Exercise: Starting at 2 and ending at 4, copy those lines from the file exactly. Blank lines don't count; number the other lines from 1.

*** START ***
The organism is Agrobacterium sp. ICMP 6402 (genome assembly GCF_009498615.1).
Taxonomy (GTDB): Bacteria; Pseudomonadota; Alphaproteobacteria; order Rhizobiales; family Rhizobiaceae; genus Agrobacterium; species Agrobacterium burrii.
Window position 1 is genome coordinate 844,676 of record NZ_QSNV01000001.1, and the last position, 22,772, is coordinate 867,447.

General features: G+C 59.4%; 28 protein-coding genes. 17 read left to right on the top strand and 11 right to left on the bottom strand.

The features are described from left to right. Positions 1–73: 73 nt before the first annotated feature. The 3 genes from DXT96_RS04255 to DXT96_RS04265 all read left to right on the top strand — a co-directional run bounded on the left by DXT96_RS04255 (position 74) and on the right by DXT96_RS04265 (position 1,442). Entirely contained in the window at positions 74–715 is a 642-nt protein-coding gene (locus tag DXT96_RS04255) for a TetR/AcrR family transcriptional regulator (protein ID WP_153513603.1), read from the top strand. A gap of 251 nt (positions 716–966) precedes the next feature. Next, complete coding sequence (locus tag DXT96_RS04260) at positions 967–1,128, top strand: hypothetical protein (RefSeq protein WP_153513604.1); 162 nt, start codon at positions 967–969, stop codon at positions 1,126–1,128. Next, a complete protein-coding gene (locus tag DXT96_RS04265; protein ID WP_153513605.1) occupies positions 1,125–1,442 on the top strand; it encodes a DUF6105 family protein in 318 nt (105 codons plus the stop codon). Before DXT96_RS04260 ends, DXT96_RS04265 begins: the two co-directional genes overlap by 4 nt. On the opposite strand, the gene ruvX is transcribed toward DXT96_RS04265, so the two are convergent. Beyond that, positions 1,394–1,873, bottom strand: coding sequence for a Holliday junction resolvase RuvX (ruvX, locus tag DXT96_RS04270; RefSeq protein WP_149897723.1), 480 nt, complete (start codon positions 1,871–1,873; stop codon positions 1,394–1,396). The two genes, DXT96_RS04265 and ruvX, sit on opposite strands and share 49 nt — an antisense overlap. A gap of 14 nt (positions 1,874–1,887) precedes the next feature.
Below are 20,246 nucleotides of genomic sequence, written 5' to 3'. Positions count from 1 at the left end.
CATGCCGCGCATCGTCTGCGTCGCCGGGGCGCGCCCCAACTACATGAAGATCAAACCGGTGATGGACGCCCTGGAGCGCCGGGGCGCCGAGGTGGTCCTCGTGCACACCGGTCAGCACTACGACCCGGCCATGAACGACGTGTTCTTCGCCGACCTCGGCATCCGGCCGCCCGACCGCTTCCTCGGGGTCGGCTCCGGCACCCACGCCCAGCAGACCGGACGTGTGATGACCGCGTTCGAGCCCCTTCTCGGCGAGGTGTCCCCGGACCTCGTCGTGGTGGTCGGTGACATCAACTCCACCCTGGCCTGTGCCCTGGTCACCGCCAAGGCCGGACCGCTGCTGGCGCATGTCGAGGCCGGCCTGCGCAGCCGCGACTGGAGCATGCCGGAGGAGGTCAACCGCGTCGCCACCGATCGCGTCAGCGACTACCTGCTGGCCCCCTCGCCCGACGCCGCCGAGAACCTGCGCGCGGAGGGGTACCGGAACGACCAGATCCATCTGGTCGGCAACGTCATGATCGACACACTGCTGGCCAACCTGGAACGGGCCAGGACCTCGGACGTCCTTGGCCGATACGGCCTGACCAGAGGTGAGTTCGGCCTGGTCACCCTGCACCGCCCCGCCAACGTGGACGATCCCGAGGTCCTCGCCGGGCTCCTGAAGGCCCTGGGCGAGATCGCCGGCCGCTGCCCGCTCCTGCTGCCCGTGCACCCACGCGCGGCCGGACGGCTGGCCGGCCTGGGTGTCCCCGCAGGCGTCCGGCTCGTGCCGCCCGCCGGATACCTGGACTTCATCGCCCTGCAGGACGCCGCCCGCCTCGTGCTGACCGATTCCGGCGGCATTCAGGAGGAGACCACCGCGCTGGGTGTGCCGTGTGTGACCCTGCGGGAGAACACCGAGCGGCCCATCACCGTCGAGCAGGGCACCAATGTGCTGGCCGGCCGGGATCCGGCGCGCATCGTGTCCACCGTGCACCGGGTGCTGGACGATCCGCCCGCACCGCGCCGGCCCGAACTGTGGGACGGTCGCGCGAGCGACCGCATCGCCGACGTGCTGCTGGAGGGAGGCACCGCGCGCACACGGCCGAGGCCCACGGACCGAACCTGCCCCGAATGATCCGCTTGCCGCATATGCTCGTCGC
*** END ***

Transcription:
Taxonomy (GTDB): Bacteria; Pseudomonadota; Alphaproteobacteria; order Rhizobiales; family Rhizobiaceae; genus Agrobacterium; species Agrobacterium burrii.
Window position 1 is genome coordinate 844,676 of record NZ_QSNV01000001.1, and the last position, 22,772, is coordinate 867,447.

General features: G+C 59.4%; 28 protein-coding genes. 17 read left to right on the top strand and 11 right to left on the bottom strand.